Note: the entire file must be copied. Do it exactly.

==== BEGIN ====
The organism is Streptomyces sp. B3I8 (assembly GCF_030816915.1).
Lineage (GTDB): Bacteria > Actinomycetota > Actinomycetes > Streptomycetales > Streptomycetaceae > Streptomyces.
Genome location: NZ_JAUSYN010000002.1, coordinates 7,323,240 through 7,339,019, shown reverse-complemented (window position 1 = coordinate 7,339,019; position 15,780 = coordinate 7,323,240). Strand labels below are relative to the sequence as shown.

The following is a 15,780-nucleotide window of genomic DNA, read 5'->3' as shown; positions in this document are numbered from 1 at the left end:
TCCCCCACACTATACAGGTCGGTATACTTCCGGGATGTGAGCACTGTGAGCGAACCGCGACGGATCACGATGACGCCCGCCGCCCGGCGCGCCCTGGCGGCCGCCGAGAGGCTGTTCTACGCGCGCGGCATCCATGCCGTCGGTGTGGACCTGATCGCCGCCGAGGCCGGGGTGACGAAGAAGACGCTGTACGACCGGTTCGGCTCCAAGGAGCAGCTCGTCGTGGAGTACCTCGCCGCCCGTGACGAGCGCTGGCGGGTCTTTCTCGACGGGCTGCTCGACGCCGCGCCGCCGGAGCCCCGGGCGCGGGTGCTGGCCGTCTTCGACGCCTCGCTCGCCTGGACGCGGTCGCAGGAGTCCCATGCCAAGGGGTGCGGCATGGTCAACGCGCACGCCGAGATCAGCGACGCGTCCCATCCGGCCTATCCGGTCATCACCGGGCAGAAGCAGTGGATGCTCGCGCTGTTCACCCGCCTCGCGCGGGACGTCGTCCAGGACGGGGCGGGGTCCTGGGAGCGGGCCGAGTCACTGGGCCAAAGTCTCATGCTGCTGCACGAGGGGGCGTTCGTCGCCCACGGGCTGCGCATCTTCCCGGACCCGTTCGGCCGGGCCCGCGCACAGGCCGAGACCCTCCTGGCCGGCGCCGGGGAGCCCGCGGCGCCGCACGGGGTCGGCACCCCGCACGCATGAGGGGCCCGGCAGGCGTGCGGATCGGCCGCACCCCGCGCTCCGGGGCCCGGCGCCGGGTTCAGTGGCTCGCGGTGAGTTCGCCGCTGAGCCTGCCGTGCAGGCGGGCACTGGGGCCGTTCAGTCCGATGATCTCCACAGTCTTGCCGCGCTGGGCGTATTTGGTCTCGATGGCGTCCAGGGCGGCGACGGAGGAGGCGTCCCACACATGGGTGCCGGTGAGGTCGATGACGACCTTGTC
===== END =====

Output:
The organism is Streptomyces sp. B3I8 (assembly GCF_030816915.1).
Lineage (GTDB): Bacteria > Actinomycetota > Actinomycetes > Streptomycetales > Streptomycetaceae > Streptomyces.
Genome location: NZ_JAUSYN010000002.1, coordinates 7,323,240 through 7,339,019, shown reverse-complemented (window position 1 = coordinate 7,339,019; position 15,780 = coordinate 7,323,240). Strand labels below are relative to the sequence as shown.

The following is a 15,780-nucleotide window of genomic DNA, read 5'->3' as shown; positions in this document are numbered from 1 at the left end:
TCCCCCACACTATACAGGTCGGTATACTTCCGGGATGTGAGCACTGTGAGCGAACCGCGACGGATCACGATGACGCCCGCCGCCCGGCGCGCCCTGGCGGCCGCCGAGAGGCTGTTCTACGCGCGCGGCATCCATGCCGTCGGTGTGGACCTGATCGCCGCCGAGGCCGGGGTGACGAAGAAGACGCTGTACGACCGGTTCGGCTCCAAGGAGCAGCTCGTCGTGGAGTACCTCGCCGCCCGTGACGAGCGCTGGCGGGTCTTTCTCGACGGGCTGCTCGACGCCGCGCCGCCGGAGCCCCGGGCGCGGGTGCTGGCCGTCTTCGACGCCTCGCTCGCCTGGACGCGGTCGCAGGAGTCCCATGCCAAGGGGTGCGGCATGGTCAACGCGCACGCCGAGATCAGCGACGCGTCCCATCCGGCCTATCCGGTCATCACCGGGCAGAAGCAGTGGATGCTCGCGCTGTTCACCCGCCTCGCGCGGGACGTCGTCCAGGACGGGGCGGGGTCCTGGGAGCGGGCCGAGTCACTGGGCCAAAGTCTCATGCTGCTGCACGAGGGGGCGTTCGTCGCCCACGGGCTGCGCATCTTCCCGGACCCGTTCGGCCGGGCCCGCGCACAGGCCGAGACCCTCCTGGCCGGCGCCGGGGAGCCCGCGGCGCCGCACGGGGTCGGCACCCCGCACGCATGAGGGGCCCGGCAGGCGTGCGGATCGGCCGCACCCCGCGCTCCGGGGCCCGGCGCCGGGTTCAGTGGCTCGCGGTGAGTTCGCCGCTGAGCCTGCCGTGCAGGCGGGCACTGGGGCCGTTCAGTCCGATGATCTCCACAGTCTTGCCGCGCTGGGCGTATTTGGTCTCGATGGCGTCCAGGGCGGCGACGGAGGAGGCGTCCCACACATGGGTGCCGGTGAGGTCGATGACGACCTTGTC